Enforce laws for aggressive biking and the like. But limiting everyone's speed shouldn't be the answer.
Of course every area is different, and that's why every state and/or local municipality has their own traffic laws. If I'm not mistaken, the speed limit in NYC is 25mph for all vehicles, which is obviously ridiculous for most other places.

And indeed the limit should apply to bike lanes only. If someone wants to ride an e-bike in the streets with traffic, they should be allowed to go as fast as everyone else. Mandatory lights for e-bikes would be nice as well.
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Old 02-13-19, 10:10 AM
  #106  
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[QUOTE=physdl;20788517]I'm confused - how is a roadie going 25 mph different than an e-bike going 25 mph? You can make an argument that throttles should be regulated differently but whether power comes from a battery or from your legs won't impact what happens if you ride dangerously. If you want to ban e-bikes from going over 10mph, then all bikes should be banned likewise. We don't have different speed limits for sports cars than we do for "normal" cars, and we shouldn't for bikes either.

Motor bikes are to bicycles as sports cars are to "normal" cars? My students are preparing for the SAT. I will not use that one as an example.
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Old 02-13-19, 01:17 PM
  #107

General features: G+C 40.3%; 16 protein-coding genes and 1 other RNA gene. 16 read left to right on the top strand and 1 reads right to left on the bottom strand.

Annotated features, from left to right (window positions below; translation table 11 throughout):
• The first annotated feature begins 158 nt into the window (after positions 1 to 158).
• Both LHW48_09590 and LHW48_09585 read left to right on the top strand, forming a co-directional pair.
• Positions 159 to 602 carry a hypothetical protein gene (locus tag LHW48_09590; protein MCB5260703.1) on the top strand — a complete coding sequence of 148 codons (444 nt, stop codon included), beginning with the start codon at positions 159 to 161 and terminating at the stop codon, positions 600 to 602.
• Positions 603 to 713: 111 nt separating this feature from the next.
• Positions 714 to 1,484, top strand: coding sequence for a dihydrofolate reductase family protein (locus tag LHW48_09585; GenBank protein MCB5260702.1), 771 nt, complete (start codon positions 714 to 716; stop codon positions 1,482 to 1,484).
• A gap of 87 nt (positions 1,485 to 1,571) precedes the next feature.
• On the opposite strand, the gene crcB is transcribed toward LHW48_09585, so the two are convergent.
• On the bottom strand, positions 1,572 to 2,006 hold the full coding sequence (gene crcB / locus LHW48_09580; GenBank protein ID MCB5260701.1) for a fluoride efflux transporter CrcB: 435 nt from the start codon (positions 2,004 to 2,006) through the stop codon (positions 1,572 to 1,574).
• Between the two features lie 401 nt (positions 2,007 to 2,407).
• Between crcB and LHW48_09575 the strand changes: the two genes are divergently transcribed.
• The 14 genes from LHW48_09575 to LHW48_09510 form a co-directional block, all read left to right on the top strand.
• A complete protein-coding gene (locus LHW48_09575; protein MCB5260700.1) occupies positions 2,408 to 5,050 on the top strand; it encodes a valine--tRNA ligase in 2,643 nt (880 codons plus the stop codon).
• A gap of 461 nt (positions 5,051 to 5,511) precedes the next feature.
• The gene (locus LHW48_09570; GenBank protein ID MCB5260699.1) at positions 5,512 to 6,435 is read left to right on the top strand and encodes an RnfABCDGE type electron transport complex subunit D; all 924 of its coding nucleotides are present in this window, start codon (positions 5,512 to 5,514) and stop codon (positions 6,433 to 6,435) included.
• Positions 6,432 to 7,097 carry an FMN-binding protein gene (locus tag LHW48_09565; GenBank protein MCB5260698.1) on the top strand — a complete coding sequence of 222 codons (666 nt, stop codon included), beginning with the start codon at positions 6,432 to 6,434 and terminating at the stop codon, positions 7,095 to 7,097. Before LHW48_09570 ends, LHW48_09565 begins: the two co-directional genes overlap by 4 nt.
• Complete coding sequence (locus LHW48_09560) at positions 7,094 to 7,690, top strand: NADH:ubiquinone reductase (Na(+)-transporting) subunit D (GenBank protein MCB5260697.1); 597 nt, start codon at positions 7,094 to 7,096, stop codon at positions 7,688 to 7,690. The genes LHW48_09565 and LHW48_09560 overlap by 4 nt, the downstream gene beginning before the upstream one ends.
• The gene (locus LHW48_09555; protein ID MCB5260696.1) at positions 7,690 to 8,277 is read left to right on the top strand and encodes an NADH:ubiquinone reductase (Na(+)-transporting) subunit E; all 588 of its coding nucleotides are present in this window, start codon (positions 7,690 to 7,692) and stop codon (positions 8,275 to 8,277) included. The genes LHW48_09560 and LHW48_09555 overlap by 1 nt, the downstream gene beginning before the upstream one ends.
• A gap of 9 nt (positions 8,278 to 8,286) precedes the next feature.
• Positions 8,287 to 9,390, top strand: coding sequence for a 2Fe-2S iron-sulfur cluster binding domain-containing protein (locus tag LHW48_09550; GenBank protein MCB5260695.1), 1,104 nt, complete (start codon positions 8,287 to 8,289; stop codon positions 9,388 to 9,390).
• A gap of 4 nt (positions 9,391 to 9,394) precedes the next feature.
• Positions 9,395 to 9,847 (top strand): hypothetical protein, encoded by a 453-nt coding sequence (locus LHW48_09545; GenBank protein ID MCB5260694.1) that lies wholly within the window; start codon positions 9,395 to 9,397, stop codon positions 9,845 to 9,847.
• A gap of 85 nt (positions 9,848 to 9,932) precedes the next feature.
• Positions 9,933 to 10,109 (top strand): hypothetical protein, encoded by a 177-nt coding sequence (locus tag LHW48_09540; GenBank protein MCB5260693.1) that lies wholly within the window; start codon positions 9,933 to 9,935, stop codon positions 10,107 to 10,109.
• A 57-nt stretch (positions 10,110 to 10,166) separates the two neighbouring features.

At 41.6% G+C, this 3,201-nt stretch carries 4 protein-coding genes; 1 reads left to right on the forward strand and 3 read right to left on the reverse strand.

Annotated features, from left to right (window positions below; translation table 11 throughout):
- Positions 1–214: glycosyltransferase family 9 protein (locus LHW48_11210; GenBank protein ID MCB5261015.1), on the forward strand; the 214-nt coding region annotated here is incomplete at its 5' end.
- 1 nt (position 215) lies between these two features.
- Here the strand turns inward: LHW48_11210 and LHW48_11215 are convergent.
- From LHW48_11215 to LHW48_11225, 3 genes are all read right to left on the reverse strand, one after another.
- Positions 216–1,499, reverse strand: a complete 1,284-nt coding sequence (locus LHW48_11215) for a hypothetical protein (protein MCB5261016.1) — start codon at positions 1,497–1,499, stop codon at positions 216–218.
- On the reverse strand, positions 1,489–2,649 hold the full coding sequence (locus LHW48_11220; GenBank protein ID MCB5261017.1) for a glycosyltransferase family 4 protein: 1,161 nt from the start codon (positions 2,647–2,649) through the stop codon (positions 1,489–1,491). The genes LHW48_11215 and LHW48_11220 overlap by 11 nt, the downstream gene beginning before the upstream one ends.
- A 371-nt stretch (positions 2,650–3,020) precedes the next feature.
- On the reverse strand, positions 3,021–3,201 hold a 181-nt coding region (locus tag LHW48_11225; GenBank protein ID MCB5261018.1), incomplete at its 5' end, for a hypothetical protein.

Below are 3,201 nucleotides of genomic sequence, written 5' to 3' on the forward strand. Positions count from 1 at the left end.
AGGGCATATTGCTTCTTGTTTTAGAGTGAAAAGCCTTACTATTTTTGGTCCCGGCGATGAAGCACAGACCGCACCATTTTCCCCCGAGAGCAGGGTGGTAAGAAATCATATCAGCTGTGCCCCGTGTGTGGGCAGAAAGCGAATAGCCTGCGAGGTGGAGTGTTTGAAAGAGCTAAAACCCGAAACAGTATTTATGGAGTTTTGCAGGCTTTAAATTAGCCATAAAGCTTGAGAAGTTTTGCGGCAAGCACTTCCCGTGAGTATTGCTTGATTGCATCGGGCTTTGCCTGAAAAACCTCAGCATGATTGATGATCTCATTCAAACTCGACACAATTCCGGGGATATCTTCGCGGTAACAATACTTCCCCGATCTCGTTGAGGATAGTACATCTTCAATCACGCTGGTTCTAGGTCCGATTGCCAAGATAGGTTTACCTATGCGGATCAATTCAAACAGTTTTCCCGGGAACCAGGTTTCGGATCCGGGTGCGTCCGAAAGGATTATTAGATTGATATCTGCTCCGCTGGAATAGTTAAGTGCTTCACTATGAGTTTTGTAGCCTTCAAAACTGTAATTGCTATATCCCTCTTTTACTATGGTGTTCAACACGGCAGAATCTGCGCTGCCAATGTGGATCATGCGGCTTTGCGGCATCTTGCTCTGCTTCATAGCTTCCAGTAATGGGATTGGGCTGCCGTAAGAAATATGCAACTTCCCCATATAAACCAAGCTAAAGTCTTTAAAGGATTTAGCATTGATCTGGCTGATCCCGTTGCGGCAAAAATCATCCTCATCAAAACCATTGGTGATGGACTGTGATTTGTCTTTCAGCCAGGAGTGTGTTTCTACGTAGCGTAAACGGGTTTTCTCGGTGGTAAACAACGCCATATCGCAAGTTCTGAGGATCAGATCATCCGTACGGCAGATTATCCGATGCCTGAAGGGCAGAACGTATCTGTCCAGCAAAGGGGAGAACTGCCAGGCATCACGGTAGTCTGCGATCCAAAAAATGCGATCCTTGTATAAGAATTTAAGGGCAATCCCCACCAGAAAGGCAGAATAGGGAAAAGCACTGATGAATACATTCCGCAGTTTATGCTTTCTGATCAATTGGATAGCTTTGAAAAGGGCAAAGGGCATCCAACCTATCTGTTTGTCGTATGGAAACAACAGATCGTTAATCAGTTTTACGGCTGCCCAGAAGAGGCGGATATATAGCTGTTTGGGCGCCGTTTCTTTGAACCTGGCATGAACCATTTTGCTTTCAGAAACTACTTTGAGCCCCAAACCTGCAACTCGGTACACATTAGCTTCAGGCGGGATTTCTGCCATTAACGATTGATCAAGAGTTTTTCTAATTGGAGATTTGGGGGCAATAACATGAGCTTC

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Originally Posted by Classtime View Post
Motor bikes are to bicycles as sports cars are to "normal" cars? My students are preparing for the SAT. I will not use that one as an example.
Ha, agreed
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Old 02-13-19, 02:47 PM
  #108  
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As sports cars are to sports cars without an engine?
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Old 02-13-19, 04:37 PM
  #109  
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What does it matter where the power is coming from? Any extremely fit person will be able to ride substantially faster than any casual biker. They can ride just as fast (at least for a short amount of time) as an e-bike. You'll climb hills much faster on a $5k ultra-light bike than on a $300 heavy bike loaded with panniers. And a person weight 250 lbs is going to be much heavier even on a super light bike than a 100 lbs person on a heavy bike.

If you're worried about injury for heavier bikes, then ban all heavy riders. If you're worried about skills, then everyone should have a license to have a bike. If you're worried about aggressive behavior, then ticket that. But what does it matter if someone uses a motor or has more powerful legs except that you assume they have more experience, which is not necessarily true.
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Old 02-13-19, 05:14 PM
  #110  
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Originally Posted by physdl View Post
What does it matter where the power is coming from? Any extremely fit person will be able to ride substantially faster than any casual biker. They can ride just as fast (at least for a short amount of time) as an e-bike. You'll climb hills much faster on a $5k ultra-light bike than on a $300 heavy bike loaded with panniers. And a person weight 250 lbs is going to be much heavier even on a super light bike than a 100 lbs person on a heavy bike.

If you're worried about injury for heavier bikes, then ban all heavy riders. If you're worried about skills, then everyone should have a license to have a bike. If you're worried about aggressive behavior, then ticket that. But what does it matter if someone uses a motor or has more powerful legs except that you assume they have more experience, which is not necessarily true.